The Rule of Law In Crisis: Talking About Core Legal Values, Human Rights, and Current Events in US Law School Classes
The Integrating Doctrine & Diversity Series is back this Spring with another lively discussion. This event features law student correspondents for JURIST from Ukraine and Myanmar discussing their experiences reporting on ongoing fundamental challenges to the rule of law in those countries. Two professors will join the conversation to discuss ways in which rule of law values, human rights issues and real-time legal news can be woven into US law school classes. Finally, a member of JURIST's professional staff will discuss the work JURIST is doing as its volunteer team of over 100 law student reporters, editors and correspondents from 50 law schools in the US and 25 other countries collaborate to cover the rule of law in crisis at home and abroad.
This event is co-sponsored by Roger Williams University School of Law, City University of New York School of Law, George Washington University Law School, Berkeley Law, and JURIST.
1:00 - 2:00 PM EST - Zoom Webinar
In 2021, RWU Law began sponsoring an ongoing Integrating Doctrine & Diversity Speaker Series in collaboration with CUNY School of Law and JURIST. Each previous installment has been attended by hundreds of legal education professionals from across the country.
Meet the Panelists:
Ingrid Burke Friedman is JURIST’s Editorial Director. A 2011 graduate of the University of Pittsburgh School of Law, she served as Managing Editor with the news site during her 3L year. After graduation, she moved into full-time legal journalism for several years, and then served with the U.S. Department of State as a Consular Officer. She now divides her time between JURIST and a research fellowship at Harvard University’s Davis Center for Russian & Eurasian Studies.
Anastasiia Rozvadovska is a law student from Ukraine at University of Pittsburgh School of Law at Rule of Law program; working in Jones Day, Pittsburgh; Jessup and commercial arbitration moot court participant; correspondent in JURIST. She moved to Germany when the war started to work in Jones Day, Düsseldorf and there she started to work for JURIST.
Dina Francesca Haynes is Professor of Law at New England Law | Boston, where she teaches immigration, refugee and asylum law, human trafficking and constitutional law. She has also taught at Georgetown University Law Center and American University’s Washington College of Law. Prior to teaching law, she spent a decade practicing international law within international organizations (as Director General of the Human Rights Department for the Organization for Security and Cooperation in Europe (OSCE) in Bosnia-Herzegovina, the Human Rights Advisor to the OSCE in Serbia and Montenegro, and a Protection Officer with the United Nations High Commissioner for Refugees. Professor Haynes was also an attorney for the United States Department of Justice and clerked on the Constitutional Court of South Africa. She researches, writes, and engages in policy work, legal advocacy and direct client representation in the areas of refugee and asylum law, immigration, human trafficking, human rights, and gender during and after conflict.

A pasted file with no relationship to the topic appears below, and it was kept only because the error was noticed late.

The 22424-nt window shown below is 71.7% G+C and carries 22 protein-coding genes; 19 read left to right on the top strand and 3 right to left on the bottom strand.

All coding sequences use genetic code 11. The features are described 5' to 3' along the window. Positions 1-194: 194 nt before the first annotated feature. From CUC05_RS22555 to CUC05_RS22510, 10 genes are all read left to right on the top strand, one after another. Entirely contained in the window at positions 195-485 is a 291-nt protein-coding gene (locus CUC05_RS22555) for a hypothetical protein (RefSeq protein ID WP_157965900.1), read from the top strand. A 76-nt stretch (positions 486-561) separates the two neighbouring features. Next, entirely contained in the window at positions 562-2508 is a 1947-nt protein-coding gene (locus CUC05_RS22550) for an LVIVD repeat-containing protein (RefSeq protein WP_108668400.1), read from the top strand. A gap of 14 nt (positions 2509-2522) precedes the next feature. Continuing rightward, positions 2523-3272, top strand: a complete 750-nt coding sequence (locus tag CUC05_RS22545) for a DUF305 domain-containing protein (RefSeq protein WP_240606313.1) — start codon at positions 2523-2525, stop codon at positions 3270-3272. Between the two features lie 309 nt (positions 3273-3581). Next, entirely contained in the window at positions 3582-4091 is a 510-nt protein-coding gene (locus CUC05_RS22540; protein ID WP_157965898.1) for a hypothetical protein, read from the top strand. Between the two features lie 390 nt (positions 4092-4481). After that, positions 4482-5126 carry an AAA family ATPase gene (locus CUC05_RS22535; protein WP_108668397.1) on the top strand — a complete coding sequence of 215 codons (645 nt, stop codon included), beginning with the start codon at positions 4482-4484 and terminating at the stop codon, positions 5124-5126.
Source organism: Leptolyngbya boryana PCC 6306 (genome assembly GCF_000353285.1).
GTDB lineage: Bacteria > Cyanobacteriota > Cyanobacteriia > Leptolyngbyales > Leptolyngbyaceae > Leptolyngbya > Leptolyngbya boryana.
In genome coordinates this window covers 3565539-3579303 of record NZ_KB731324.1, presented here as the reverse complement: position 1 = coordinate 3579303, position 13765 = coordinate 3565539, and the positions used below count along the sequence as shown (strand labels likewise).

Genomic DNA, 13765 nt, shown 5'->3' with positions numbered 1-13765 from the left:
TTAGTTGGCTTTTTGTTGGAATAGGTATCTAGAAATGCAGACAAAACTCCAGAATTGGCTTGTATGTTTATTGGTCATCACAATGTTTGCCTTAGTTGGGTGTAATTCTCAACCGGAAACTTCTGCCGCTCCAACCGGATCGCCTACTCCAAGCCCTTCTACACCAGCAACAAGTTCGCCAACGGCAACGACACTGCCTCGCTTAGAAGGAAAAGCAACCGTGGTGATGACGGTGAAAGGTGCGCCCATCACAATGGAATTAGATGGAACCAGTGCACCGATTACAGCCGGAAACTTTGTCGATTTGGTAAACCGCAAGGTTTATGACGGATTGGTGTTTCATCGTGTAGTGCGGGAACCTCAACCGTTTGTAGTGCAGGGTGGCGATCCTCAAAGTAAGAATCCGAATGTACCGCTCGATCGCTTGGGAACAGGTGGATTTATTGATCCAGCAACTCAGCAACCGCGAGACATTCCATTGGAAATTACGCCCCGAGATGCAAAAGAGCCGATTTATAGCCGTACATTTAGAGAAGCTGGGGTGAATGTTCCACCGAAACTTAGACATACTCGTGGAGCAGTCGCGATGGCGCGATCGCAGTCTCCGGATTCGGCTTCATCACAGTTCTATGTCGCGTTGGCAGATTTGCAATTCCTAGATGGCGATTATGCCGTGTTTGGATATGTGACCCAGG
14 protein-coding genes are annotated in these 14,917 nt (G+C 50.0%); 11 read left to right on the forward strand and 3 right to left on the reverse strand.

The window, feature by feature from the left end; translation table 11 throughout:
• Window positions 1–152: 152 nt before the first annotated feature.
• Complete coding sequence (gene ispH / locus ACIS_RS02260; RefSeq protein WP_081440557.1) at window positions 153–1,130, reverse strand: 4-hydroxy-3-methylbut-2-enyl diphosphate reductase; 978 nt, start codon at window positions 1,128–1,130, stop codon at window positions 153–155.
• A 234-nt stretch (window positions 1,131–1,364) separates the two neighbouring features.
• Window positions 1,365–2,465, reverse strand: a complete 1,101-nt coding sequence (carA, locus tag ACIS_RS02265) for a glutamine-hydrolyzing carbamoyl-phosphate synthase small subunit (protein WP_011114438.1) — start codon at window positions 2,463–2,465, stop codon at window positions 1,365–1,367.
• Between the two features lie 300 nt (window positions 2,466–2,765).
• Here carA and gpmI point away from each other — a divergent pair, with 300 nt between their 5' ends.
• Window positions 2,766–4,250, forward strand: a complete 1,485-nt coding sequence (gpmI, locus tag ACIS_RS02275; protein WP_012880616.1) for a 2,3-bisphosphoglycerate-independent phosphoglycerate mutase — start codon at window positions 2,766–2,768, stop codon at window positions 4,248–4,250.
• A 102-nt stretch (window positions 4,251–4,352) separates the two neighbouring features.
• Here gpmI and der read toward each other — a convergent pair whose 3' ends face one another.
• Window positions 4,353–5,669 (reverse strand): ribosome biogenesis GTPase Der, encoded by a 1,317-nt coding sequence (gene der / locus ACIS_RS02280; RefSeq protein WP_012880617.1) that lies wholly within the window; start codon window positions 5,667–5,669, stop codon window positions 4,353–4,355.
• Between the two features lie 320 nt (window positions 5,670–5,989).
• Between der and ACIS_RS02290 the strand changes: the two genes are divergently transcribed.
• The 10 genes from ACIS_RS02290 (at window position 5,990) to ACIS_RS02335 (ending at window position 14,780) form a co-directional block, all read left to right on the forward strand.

Amy Wallace is the Interim Associate Director for Academic Success at New York Law School. Amy supports the work of the Office of Academic Success in teaching first-year courses designed to foster the development of professional skills and study habits and teaches law at New York Law School. An expert in interactive teaching methodology, Professor Wallace is passionate about teaching pedagogy, and she works internationally to assist law schools and organizations in the development of Street Law and other clinical programs. She founded the Street Law experiential program at NYLS and works to support new Street Law programs at law schools around the country. She has written and presented extensively on public legal education and Street Law topics.
Professor Wallace started her career as a corporate associate at Morgan, Lewis & Bockius LLP in the mergers and acquisitions group. During her time in private practice, her passion for pro bono work and public legal education programs solidified. She has worked in education since leaving private practice with a focus on public legal education programs in underserved communities. She is also the advisor for Law School Programs at Street Law, Inc.
Meet the Moderator:
Nicole P. Dyszlewski is one of the editors of Integrating Doctrine and Diversity: Inclusion and Equity in the Law School Classroom. She currently serves as the Director of Special Programs, Academic Affairs at RWU Law and as an adjunct professor. She received a B.A. from Hofstra University, a J.D. from Boston University School of Law, and an M.L.I.S. from the University of Rhode Island Graduate School of Library and Information Studies. She is a member of the Massachusetts State Bar and the Rhode Island State Bar. Her areas of interest are mass incarceration, access to justice, and systems of race and gender inequality in law. Nicole was the 2020 recipient of the American Association of Law Libraries (AALL) Volunteer Service Award and the 2015 recipient of the AALL Emerging Leader Award.